Australia: Who should inherit the money of the old man? His friend or a charity? Which case won?

The Facts

Old man in habit of making many wills

In the years prior to his death at the age of 87, a man instructed his solicitor on a number of occasions to prepare a draft will for him. It was the man's practice to attend to signing and witnessing of a draft will received from his solicitor himself, prior to returning the completed will to his solicitor for safe keeping.

In 2015 the man made a will leaving everything to his friend of many years' standing.

Solicitor drafts new will leaving man's estate to large Sydney hospital

However, following a falling out between the man and his friend late in 2015, the man destroyed a photocopy in his possession of the 2015 will in favour of his friend and instructed his solicitor instead to prepare a will leaving everything to an institutional charity, being a large Sydney hospital.

In a phone conversation with his solicitor around this time, the man also mentioned that he intended to "leave some gifts to a couple of old friends".

After receiving the draft will leaving everything to the hospital from his solicitor, the man made an appointment to meet with his solicitor and his accountant in early 2016 to sign the will.

The solicitor understood from this conversation that the will to be signed was the 2016 will leaving everything to the hospital. However, the man's accountant, who had also spoken to him, did not think that this was the case. In any event, the man never signed the draft 2016 will.

Original 2015 will unearthed by solicitor following man's death

Sadly, the man died in March 2016. In the weeks before his death, the man and his friend reconciled their relationship. The man expressed to his friend the desire to make a further will, again leaving everything to her. No such will was prepared.

However, some months after the man's death, his solicitor found in his office the original 2015 will in which the man left everything to his friend.

Friend of deceased commences legal proceedings

The man's friend commenced proceedings in the Supreme Court of NSW, claiming to be entitled to the man's estate by virtue of the original 2015 will which had been found in the office of his solicitor.

However, the hospital challenged the friend's entitlement to the man's estate. The challenge was on the basis that when the man destroyed his photocopy of the 2015 will, his intention was to cancel this will, and accordingly the draft 2016 will, even though unsigned, should be recognised as the last record of the man's testamentary intentions.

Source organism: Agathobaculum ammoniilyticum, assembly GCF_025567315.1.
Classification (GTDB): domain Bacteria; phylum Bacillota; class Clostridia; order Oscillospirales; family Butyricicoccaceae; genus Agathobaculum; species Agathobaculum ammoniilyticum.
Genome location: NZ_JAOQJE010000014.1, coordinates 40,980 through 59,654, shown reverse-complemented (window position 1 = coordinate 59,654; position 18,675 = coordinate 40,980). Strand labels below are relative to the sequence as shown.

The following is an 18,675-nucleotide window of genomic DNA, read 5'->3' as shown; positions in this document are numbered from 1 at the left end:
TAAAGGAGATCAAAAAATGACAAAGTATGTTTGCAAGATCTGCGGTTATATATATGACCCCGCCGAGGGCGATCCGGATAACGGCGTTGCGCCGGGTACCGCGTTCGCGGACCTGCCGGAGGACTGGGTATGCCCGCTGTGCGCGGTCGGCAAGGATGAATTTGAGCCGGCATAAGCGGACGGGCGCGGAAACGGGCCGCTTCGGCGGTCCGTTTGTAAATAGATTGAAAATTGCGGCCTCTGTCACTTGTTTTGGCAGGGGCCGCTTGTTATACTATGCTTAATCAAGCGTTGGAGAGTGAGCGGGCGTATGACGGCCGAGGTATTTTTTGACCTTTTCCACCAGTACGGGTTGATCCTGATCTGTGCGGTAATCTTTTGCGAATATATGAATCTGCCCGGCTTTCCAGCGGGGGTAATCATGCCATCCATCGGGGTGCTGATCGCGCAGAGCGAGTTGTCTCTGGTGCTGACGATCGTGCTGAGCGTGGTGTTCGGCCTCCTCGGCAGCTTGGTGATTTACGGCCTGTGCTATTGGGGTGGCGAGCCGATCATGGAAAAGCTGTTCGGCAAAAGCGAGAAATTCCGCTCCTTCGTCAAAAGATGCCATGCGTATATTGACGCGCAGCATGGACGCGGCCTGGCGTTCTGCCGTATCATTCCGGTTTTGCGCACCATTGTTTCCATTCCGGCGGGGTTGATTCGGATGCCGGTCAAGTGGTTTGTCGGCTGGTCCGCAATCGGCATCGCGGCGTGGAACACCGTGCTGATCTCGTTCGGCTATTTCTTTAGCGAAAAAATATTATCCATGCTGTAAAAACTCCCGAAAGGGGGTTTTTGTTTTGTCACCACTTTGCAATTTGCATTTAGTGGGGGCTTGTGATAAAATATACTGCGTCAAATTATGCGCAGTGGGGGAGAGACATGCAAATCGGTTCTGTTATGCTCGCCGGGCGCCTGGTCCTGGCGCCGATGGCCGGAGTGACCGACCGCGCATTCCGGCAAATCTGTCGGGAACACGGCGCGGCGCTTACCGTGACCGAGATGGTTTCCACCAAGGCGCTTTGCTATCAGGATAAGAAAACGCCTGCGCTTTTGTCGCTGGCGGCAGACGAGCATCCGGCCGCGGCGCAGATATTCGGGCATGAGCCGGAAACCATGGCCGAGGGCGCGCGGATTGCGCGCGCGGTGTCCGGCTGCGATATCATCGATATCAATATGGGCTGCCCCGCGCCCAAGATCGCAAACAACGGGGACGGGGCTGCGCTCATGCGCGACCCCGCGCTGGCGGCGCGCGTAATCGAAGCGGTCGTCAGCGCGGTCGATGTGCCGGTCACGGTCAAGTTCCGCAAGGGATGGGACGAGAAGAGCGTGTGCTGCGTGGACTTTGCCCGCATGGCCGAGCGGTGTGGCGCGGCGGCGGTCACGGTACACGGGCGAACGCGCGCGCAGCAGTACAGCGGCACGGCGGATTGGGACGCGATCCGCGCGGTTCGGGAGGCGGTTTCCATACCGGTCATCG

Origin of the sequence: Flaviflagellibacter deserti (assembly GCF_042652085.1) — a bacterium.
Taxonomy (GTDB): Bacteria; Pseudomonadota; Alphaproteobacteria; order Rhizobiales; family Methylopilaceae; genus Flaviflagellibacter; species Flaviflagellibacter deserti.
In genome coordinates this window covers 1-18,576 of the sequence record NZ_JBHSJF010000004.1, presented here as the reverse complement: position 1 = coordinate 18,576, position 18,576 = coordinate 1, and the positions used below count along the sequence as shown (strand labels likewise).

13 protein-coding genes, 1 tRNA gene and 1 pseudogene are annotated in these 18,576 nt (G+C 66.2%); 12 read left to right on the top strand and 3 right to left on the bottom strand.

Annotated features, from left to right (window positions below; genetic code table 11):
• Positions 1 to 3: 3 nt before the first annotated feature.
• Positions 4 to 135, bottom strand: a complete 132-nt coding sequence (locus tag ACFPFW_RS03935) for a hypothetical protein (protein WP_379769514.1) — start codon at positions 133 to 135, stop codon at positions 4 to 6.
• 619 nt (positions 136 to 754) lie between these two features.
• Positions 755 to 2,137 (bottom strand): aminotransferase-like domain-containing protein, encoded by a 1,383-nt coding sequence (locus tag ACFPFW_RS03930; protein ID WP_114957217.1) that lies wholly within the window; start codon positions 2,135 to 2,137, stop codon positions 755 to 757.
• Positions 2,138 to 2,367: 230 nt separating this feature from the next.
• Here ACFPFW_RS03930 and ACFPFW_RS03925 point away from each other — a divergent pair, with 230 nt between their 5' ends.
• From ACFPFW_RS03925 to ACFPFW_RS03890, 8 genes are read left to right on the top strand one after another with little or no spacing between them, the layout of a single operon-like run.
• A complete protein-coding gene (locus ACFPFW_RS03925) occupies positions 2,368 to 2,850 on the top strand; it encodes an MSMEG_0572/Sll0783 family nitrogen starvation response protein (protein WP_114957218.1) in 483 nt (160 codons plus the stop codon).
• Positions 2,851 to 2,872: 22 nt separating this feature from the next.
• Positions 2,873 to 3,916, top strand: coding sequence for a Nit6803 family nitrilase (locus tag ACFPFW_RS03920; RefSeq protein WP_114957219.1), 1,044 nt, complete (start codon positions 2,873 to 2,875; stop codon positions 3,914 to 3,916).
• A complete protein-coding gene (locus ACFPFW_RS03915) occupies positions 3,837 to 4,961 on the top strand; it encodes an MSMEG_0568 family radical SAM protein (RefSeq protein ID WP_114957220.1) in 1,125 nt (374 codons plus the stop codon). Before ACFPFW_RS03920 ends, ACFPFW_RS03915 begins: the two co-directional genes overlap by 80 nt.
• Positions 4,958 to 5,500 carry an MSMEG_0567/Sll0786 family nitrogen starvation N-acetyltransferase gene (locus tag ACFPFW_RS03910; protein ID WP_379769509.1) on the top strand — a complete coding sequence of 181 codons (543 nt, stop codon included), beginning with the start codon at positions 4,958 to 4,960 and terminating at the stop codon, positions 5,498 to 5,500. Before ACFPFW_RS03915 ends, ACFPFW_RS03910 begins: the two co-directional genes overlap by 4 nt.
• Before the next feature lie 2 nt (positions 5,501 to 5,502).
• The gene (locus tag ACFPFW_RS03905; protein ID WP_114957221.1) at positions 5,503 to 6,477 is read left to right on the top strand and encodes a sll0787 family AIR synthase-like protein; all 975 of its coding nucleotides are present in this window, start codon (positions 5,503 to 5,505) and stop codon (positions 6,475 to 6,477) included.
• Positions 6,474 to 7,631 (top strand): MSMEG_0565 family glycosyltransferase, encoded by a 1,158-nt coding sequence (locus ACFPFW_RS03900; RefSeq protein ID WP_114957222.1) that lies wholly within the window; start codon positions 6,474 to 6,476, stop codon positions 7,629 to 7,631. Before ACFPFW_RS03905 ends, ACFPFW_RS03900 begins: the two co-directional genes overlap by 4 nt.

case a - The case for the friend

case b - The case for the charity

  • When my friend died, he only had one will which had been formally executed. In this will, my friend left his estate to me.
  • It is true that my friend and I had a falling out in 2015. It was at this point that he had a new will drawn up in favour of a charity.
  • My friend had no prior connection to the charity and considered leaving his estate to the charity purely at the suggestion of his lawyer.
  • My friend and I subsequently reconciled and he never signed the new will.
  • My friend spoke to me on a number of occasions of his intention to leave his estate to me.
  • The court should recognise this as what he wanted done with his estate and should admit the formal will to probate.
  1. The deceased's most recent expression of his intentions is contained in his most recent will, in which he left his estate to our charity.
  2. The deceased gave instructions to his solicitor to revoke and destroy all previous wills which had been made by him.
  3. The existence of a signed will in the files of the solicitor was an administrative oversight. This will should have been destroyed and the deceased was not aware the solicitor had it.
  4. The deceased had made an appointment to have the new will formally executed at the offices of his solicitor, but was forced to cancel that appointment due to ill health
  5. The deceased intended that the new will should be effective immediately and the court should admit this will to probate.

So, which case won?

Cast your judgment below to find out

Case A ✔

Case B ✔

Tony Mitchell
Will disputes
Stacks Law Firm

The content of this article is intended to provide a general guide to the subject matter. Specialist advice should be sought about your specific circumstances.

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